While the convenience of flex is an advantage, the added responsibility for the customer can backfire. People have to show up during the hours that we are open, and if they miss it, they are out of luck. If they come late in the day, they usually have a more limited selection and produce is not at its most prime.
I like the fact that with our prepacked classic CSA, every member gets the same things in the same condition whether they come early or late in the pickup window. However, we’ve had plenty of people miss pickups on classic CSA, and it drives me nuts to have to decide between tracking down members or dealing with their unclaimed produce. I have found a lot of relief in shifting those responsibilities to the customer, and since we offer part-time flex options, I feel that it’s truly on them to make it all work.
One of the other advantages of classic over flex is how much it encourages people to try new things and branch out. I find that members who really like the classic share like being pushed to eat things they wouldn’t always pick out on their own. People also use it to jump start a healthy lifestyle, since having a share ready and waiting for you each week pushes you to eat it all up.
Flex can fill those needs, but it takes extra motivation on the members’ part to do so. The preset number of items helps encourage people to try new things. But I find that most people, left with one or two more items to choose, get more of something they already picked out.
The biggest challenge I’ve had with flex is at the end of the season. Most members miss at least a week or two during the summer, and some don’t even come close to using everything they signed up for. Both years we’ve offered flex, this has resulted in people bunching up their shares in the fall, when our yields and selection are starting to drop off.
So I changed the language I use with customers to encourage them to use their shares more evenly, calling them “half-time,” “3/4 time,” and “full-time,” and I sent a few communications throughout the season to remind people about the season’s length and using up their shares. But people are on their own schedules and there’s only so much you can do.
Knowing about the end of season crunch, in the future I will try to plan for extra storage crops or fall greenhouse rotations to accommodate it. Another option would be putting more restrictions around when people can use their shares (eg, once every week, or five in July, five in August, etc), or limiting how many shares can be used at a time. But I like the simplicity both for me and my customers. Next year I may reduce the number of visits members can sign up for to reflect what people actually used this year.
I find it helpful to track what produce goes to flex, both for better recordkeeping and for future pricing. Fortunately, we’ve found some simple systems that integrate well with what we already do to make it easy.
When going to market, I always fill out a take sheet with columns for how much we brought and how much was left. I added a 3rd column for flex, and we tally the items in this column as members take them. At the end of the day, I add up the value and record it next to the market take. My staff find it easy to use; instead of adding up a customer’s total they just put a mark on the sheet. To track each member’s shares, we cross off and date the visit on the member’s individual punch card.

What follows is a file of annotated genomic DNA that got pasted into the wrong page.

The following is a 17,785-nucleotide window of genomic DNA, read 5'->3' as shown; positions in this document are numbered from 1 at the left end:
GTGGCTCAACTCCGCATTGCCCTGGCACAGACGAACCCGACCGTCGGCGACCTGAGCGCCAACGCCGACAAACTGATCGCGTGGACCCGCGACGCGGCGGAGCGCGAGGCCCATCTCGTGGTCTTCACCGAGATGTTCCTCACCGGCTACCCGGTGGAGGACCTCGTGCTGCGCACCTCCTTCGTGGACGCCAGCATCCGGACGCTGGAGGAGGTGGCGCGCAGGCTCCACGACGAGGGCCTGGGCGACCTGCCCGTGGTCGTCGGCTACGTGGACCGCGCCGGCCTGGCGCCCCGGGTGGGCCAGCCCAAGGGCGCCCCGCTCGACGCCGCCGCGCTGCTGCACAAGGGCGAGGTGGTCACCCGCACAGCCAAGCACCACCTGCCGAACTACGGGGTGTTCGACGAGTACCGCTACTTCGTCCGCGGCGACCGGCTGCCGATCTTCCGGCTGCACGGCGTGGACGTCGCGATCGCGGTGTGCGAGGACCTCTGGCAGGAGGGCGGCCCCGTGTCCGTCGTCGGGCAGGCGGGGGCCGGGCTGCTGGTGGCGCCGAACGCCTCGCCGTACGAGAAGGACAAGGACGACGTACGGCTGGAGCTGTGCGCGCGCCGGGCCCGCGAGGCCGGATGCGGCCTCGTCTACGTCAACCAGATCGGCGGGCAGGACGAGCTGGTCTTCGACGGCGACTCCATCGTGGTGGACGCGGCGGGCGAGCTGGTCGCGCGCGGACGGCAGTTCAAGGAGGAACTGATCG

Using the take sheet also makes weekly planning a cinch. Since flex comes out of the market haul, I simply plan for a bigger market. I can look at how many cherry tomatoes moved at the Thursday market last week and plan accordingly for this week; it doesn’t matter which customer took them home. I also don’t have to separate out my harvest, pulling 39 heads of lettuce for Tuesday’s CSA shares and 18 for Thursday’s. It makes life in the packout much simpler.
I track my harvests as well as farm income through my accounting program. I record market sales by invoicing the market for everything sold. I created an item in my accounting program for “flex shares used,” and enter it on the invoice as a negative number.
That way the actual market receipts are correct, I can track how much we harvest of each crop, and I have good records of how much value went into flex on a given day, at each market location, and for the season overall. I can use that information to more accurately price flex in future years. I haven’t found it necessary to track how much of which crop went to flex as opposed to market customers, just the total value.
CSA fills a few important roles on my farm. It provides a significant cash flow in the spring, provides a reliable and steady outlet for produce during the peak season, and keeps that demand going into fall when my markets typically slow down. Flex checks all the boxes. If this sounds good to you, I encourage you to give it a try!
Carolina Lees started Corvus Landing Farm in 2010 at the Oregon coast. She and her crew farm two acres of vegetables, providing for the small communities surrounding the farm through farmers markets and a 60-member CSA.